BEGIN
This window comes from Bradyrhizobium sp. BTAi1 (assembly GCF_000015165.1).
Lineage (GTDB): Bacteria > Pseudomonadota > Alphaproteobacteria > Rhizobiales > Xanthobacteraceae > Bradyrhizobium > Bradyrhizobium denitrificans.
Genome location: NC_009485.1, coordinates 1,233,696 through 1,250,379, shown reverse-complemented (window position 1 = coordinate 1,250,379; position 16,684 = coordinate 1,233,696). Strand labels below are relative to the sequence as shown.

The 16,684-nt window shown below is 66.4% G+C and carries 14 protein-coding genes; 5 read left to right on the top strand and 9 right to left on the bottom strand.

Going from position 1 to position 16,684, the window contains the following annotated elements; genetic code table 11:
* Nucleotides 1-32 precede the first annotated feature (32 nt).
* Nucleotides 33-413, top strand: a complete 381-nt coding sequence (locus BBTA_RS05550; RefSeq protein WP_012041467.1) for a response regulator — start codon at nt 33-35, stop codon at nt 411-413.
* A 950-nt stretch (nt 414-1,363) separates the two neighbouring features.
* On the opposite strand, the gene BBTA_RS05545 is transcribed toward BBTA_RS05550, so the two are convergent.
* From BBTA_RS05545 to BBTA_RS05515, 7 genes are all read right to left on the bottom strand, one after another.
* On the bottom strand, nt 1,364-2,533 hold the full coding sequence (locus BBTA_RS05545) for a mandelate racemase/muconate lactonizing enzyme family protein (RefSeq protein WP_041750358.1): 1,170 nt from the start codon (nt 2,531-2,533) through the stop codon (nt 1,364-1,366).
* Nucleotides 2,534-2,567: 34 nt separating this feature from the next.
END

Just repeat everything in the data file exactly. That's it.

This window comes from Bradyrhizobium sp. BTAi1 (assembly GCF_000015165.1).
Lineage (GTDB): Bacteria > Pseudomonadota > Alphaproteobacteria > Rhizobiales > Xanthobacteraceae > Bradyrhizobium > Bradyrhizobium denitrificans.
Genome location: NC_009485.1, coordinates 1,233,696 through 1,250,379, shown reverse-complemented (window position 1 = coordinate 1,250,379; position 16,684 = coordinate 1,233,696). Strand labels below are relative to the sequence as shown.

The 16,684-nt window shown below is 66.4% G+C and carries 14 protein-coding genes; 5 read left to right on the top strand and 9 right to left on the bottom strand.

Going from position 1 to position 16,684, the window contains the following annotated elements; genetic code table 11:
* Nucleotides 1-32 precede the first annotated feature (32 nt).
* Nucleotides 33-413, top strand: a complete 381-nt coding sequence (locus BBTA_RS05550; RefSeq protein WP_012041467.1) for a response regulator — start codon at nt 33-35, stop codon at nt 411-413.
* A 950-nt stretch (nt 414-1,363) separates the two neighbouring features.
* On the opposite strand, the gene BBTA_RS05545 is transcribed toward BBTA_RS05550, so the two are convergent.
* From BBTA_RS05545 to BBTA_RS05515, 7 genes are all read right to left on the bottom strand, one after another.
* On the bottom strand, nt 1,364-2,533 hold the full coding sequence (locus BBTA_RS05545) for a mandelate racemase/muconate lactonizing enzyme family protein (RefSeq protein WP_041750358.1): 1,170 nt from the start codon (nt 2,531-2,533) through the stop codon (nt 1,364-1,366).
* Nucleotides 2,534-2,567: 34 nt separating this feature from the next.